"It has changed me greatly as a man. It hasn't had too much influence on football. I approach the game the same way that I always have. I think outside of football, it has put some things in perspective as far as importance goes. My family has always taken precedent over football my whole career. To have a son, which is my own family, it kind of puts things in perspective as far as what is important. It gives you the opportunity to look at football as not just as a game. Playing for yourself has a different approach to it as far as spending your money, and what you do in the offseason, how you just chose to spend your time. Now that I have a son, it is geared towards the opportunity that I can give him, the path to be successful, and to study what he wants to study, do what he wants to do when he grows up. That is something that I never thought of before I became a father. It was go out there, have fun, win games, have fun in the offseason and enjoy life. Now it is kind of, ‘Well I did that for seven years. Now it is time to be accountable for somebody else.'"
Last year was a good year for you on and off the field. Then there was the Seattle media and the Tampa media drudging up the controversy from eight years ago. You thought that was unfair because you weren't charged with anything in that incident.
"Yeah. There is no doubt that it was some [expletive]. I don't think there is any other way to put it. That is why I was unwilling to address it when I had that media conference. I wasn't going to address something that happened eight years ago that was false then. Nothing has changed. I addressed it then, and I just didn't feel the need to explain anything that had already been dealt with, and I wasn't going to go back a year – let alone eight years – to talk about something. I felt like I kept my obligations and I kept my word to Tampa, the community, and the fans of Tampa. I've come out here, and I've done right, and I've done exactly what I said I was going to do. Yeah, it was rough, and it had an impact on my contract situation. It was unfortunate. It definitely wasn't cool, but that is a part of sports. Unfair? Who knows unfair? I thought it was some [explective] though, just because I wasn't going to deal with a situation that I had already been through."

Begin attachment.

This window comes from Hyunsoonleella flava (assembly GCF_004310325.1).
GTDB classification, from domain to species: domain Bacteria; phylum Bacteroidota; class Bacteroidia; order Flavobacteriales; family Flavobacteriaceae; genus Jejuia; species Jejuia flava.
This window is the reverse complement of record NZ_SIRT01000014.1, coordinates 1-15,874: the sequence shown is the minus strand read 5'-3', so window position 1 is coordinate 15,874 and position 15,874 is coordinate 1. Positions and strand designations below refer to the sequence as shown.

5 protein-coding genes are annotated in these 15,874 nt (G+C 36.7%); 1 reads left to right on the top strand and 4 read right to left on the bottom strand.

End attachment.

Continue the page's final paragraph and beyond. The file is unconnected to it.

As I talked with Coach Casullo, you were getting hammered and couldn't tell your side of the story, or didn't feel you had to given that this is something that you feel is in the past. There were reporters writing last December that Stevens is doing great and he's put his past issues behind him. Then they wrote, "Why are the Bucs bringing him back with this background?" Is that hypocritical?
"That is kind of what the media does. It is whatever the hot ticket is at the time to some degree. Obviously, not everybody, but when something that comes up like that and it is a big story, everybody is going to address it. Yeah, I didn't feel the need to address it. I think that upset or may have angered some people – that I didn't feel the need to address that – but that is stance that I continue to take on it. I've dealt with it. I didn't like it. Obviously, it was hard on my family and myself to deal with something that had already been put in the past, or so we thought. But that's what happens when you play professional sports. You are part of a life that is not private."
FOR STEVENS, IT'S ABOUT WINNING GAMES RATHER THAN PILING UP CATCHES
During his college career and his tenure with Seattle in the NFL, Jerramy Stevens relished his role as a receiving tight end. Stevens had 74 catches in three seasons at the University of Washington and 130 receptions in his first five years with the Seahawks. But as he has matured, the 6-foot-7 tight end is more concerned about winning, especially after a Super Bowl XL to forget in which Stevens caught three passes, but dropped four others in a 21-10 loss to Pittsburgh.
"I used to get a little more enamored with that when I was in college, but at this point, it is about wins," Stevens said. "I've been in the Super Bowl and lost. Now, it's only about the Buccaneers winning games. Whatever I can do to help the team win, I'll do. I want to go out there and make plays. I feel like it is a constant mismatch when I'm on the field. I think that I've done a pretty good job of establishing that I am a win in the one-on-one matchups. I don't think there is anybody who can cover me. I'm just glad that I am on a team that is willing to use me."
STEVENS FOCUSED ON FOOTBALL NOW THAT LEGAL WOES ARE BEHIND HIM
After being sentenced to 12 days in jail and fined $3,160 for a DUI conviction in Scottsdale, Arizona on March 13, 2007, Buccaneers tight end Jerramy Stevens was suspended for the Atlanta game last year, in addition to the first two games of the 2008 season by the NFL for conduct violations. Stevens also had to weather fierce criticism from the Tampa Bay media and sports radio over a Seattle Times story that came out in January, detailing his problems with alcohol and a rape allegation from eight years ago. Stevens is glad that all of those distractions are behind him and he can focus on football.
"Without a doubt," Stevens said. "I'm not feeling like anything is being held over my head. I can go out there and have fun, play, and let the contract stuff take care of itself after this season. Hopefully, I'd like to be here. Everybody in this organization knows that I like it down here and I would like to stay. I have a son now, so I have to make a business decision, but this where I want to be. I'm having more fun here than I've ever had."